Sep 9, 2013
Spotlight: St. Paul Port Authority Celebrates Its 80th Birthday and Its Brownfields Revitalization Success
Posted by: rita
From the Great Depression through the Great Recession, the Saint Paul Port Authority has been a strong and stable partner in Saint Paul’s and the East Metro’s economic growth. In 2012, the Port Authority celebrated its 80th birthday: It was launched as a Minnesota Legislative initiative in 1929 and began managing river-shipping activities in Saint Paul three years later. Today’s Port Authority is a multifaceted development organization that works to clean up polluted and/or underutilized industrial land while investing in imaginative ways to attract — and retain — businesses that will nurture competitively paying jobs.
During the past 45 years of the St. Paul Port Authority’s over 80 year history, brownfields cleanup and redevelopment has become a key strategy in fulfilling its mission. In fact, in 2001 the Port Authority had been so involved in cleanup and redevelopment that Lorrie Louder, its Director of Business and Intergovernmental Affairs, came to Washington to testify before Congress during discussions leading up to passage of the landmark brownfields legislation later that year. According to Louder, “For the last 20 years, harnessing federal, state, local, and private funding for brownfields assessment, cleanup and redevelopment has created countless jobs and been an essential part of St. Paul’s economy.”
The Port Authority's mission is to expand Saint Paul’s job and tax base through environmentally friendly and sustainable development. Today, it still manages the harbor and also churns out redeveloped land for expanding businesses inland. To date, 526 companies in 21 business centers and river terminals employ more than 21,000 people in Saint Paul.
For many years, the Port Authority has been a national leader in brownfields policy and funding, because it demonstrates the success that can come from leveraging federal, state, local, and, ultimately, private sector business investment in revitalization and new development. In June 2012 the Port Authority was honored to host a U.S. Environmental Protection Agency (EPA) brownfield cleanup grant announcement at its Chatsworth Business Center in Saint Paul’s Frogtown neighborhood. The Port Authority received $1.6 million of the $1.8 million the EPA allocated to Saint Paul, but equally important to the Port Authority was EPA’s confidence in its ability to use the grant funds to create jobs. Chatsworth was the first project in the country to use EPA stimulus money to redevelop a closed bowling alley into the home of two Internet product-distribution businesses — River of Goods and Terrybear Urns and Memorials.
EPA Regional Administrator Susan Hedman noted at the grant ceremony:
“I’d argue that it’s some of the most productive use of our dollars that you can imagine. We put in a modest amount of money, and we leverage private investment of two or three times that amount.” In November, the statewide Minnesota Brownfields organization named the Chatsworth project a ReScape winner in the Economic Impact category.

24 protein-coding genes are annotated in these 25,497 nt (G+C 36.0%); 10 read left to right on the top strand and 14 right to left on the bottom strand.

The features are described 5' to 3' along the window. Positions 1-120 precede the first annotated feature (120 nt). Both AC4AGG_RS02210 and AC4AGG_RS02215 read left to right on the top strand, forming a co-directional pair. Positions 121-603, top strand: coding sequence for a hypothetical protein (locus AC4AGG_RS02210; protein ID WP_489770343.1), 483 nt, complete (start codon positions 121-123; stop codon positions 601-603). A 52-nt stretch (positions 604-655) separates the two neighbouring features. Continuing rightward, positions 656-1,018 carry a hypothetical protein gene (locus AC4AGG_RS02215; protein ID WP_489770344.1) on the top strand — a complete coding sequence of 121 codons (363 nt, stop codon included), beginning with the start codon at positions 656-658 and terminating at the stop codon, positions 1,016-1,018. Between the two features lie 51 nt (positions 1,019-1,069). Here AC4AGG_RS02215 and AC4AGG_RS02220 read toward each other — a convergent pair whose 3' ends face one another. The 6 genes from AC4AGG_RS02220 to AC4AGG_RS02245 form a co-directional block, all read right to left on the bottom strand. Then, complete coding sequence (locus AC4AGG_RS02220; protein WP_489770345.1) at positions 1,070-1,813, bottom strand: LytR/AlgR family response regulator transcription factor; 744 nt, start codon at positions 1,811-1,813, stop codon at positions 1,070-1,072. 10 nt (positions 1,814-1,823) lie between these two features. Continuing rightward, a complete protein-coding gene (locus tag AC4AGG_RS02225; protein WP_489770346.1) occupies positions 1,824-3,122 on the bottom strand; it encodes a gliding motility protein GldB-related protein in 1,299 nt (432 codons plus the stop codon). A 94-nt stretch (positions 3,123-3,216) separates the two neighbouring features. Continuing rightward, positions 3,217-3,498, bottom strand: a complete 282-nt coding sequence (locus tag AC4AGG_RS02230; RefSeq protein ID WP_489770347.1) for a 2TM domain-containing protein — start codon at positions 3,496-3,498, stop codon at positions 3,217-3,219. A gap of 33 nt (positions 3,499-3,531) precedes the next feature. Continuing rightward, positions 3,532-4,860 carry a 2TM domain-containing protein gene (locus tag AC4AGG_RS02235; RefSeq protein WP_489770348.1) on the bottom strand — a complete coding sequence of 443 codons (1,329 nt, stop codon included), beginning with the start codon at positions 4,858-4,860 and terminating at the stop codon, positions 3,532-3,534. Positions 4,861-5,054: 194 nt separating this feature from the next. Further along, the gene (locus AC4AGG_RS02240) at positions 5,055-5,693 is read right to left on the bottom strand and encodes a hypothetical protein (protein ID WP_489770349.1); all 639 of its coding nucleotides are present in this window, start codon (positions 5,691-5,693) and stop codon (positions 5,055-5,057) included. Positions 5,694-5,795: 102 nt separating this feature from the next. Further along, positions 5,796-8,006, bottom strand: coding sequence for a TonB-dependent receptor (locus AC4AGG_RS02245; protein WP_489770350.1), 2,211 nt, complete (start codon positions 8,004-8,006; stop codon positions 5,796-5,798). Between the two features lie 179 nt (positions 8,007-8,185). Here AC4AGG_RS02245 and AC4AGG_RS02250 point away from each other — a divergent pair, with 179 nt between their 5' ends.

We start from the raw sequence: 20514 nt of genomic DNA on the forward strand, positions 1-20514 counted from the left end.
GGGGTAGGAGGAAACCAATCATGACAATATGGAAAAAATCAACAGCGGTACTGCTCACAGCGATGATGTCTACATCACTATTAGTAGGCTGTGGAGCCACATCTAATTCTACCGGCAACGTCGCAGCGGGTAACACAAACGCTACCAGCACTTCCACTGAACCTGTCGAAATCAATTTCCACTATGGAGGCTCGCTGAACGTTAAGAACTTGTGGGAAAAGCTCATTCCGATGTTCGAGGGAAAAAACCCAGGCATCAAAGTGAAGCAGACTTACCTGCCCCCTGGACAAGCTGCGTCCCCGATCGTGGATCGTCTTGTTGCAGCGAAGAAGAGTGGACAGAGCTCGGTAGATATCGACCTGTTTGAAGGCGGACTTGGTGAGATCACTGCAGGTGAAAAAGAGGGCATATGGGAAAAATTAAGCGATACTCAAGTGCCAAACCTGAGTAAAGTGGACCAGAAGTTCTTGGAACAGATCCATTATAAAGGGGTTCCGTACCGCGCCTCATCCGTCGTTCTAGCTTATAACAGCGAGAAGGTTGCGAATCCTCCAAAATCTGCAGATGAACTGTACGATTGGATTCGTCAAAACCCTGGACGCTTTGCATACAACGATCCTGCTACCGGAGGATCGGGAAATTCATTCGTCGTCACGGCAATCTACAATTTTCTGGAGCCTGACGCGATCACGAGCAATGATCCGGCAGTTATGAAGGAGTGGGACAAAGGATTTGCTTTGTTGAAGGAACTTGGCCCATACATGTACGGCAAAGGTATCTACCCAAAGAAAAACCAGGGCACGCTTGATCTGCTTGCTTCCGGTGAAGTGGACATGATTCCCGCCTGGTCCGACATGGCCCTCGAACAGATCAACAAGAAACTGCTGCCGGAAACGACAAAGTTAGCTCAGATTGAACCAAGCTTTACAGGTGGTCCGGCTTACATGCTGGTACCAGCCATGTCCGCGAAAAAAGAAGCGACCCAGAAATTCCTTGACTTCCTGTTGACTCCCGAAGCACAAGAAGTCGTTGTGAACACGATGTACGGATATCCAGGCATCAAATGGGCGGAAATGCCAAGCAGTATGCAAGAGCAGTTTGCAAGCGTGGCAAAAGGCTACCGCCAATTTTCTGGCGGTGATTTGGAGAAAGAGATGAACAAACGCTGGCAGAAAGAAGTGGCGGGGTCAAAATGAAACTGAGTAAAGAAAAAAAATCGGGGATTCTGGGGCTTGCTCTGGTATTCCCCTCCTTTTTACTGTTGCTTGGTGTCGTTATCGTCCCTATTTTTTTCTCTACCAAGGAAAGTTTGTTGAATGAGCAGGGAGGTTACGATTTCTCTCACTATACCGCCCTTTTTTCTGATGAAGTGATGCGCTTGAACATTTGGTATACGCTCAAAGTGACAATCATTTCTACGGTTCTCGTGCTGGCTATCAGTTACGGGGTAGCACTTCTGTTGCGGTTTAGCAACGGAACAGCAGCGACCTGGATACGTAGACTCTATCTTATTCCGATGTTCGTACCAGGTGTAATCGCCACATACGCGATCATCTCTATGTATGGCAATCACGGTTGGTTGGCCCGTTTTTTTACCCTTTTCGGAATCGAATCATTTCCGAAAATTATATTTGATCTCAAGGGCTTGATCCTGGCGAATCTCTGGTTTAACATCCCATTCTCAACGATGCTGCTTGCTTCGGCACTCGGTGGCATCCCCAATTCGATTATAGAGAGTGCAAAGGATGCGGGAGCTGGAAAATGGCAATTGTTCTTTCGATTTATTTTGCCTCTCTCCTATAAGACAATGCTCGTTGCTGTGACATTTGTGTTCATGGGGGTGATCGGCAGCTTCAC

The St. Paul Port Authority’s effectiveness in brownfields revitalization has been a part of, or led to, a host of recent achievements (described below) in Saint Paul Harbor business growth, inland new development, and finance tools.
HARBOR MANAGEMENT – Recent Successes
Just downriver from where the Port Authority started in 1932 — a new river-shipping business is soon to call the Southport River Terminal home. Form-A-Feed, a third-generation family-owned company will operate a feed and fertilizer handling and mixing center on leased space along the first new stretch of dock wall built in more than 50 years. The company estimates that 40,000 to 50,000 tons of commodities will be shipped into the new terminal operation in the first year. As Form-A-Feed settles into its new home, the Port Authority’s Harbor Operator, Upper River Services, will build its new headquarters at Barge Terminal 2, located upriver and across from Saint Paul’s downtown.
South of Southport, at the Red Rock Barge Terminal, Gerdau Ameristeel is making a $50 million investment in a new caster at its steel-recycling mill. The company also is expected to build a recycling facility as a feeder to the main plant on Port land in Southport. Both the new caster and recycling facility are expected to be fully operational in early 2014. That could never have happened without a strong public and private partnership, with a goal to do whatever it takes to save well-paying manufacturing jobs in Minnesota.
Meanwhile, the Minnesota Legislature, through the statewide Port Development Assistance Fund, recently granted the Port Authority $795,000 as part of the Barge Terminal 1 dock wall rehabilitation project. Because most of the dock wall was built more than 50 years ago, with a significant portion of the dock wall originally constructed during the WPA days of the 1930s, this rehabilitation funding is highly significant.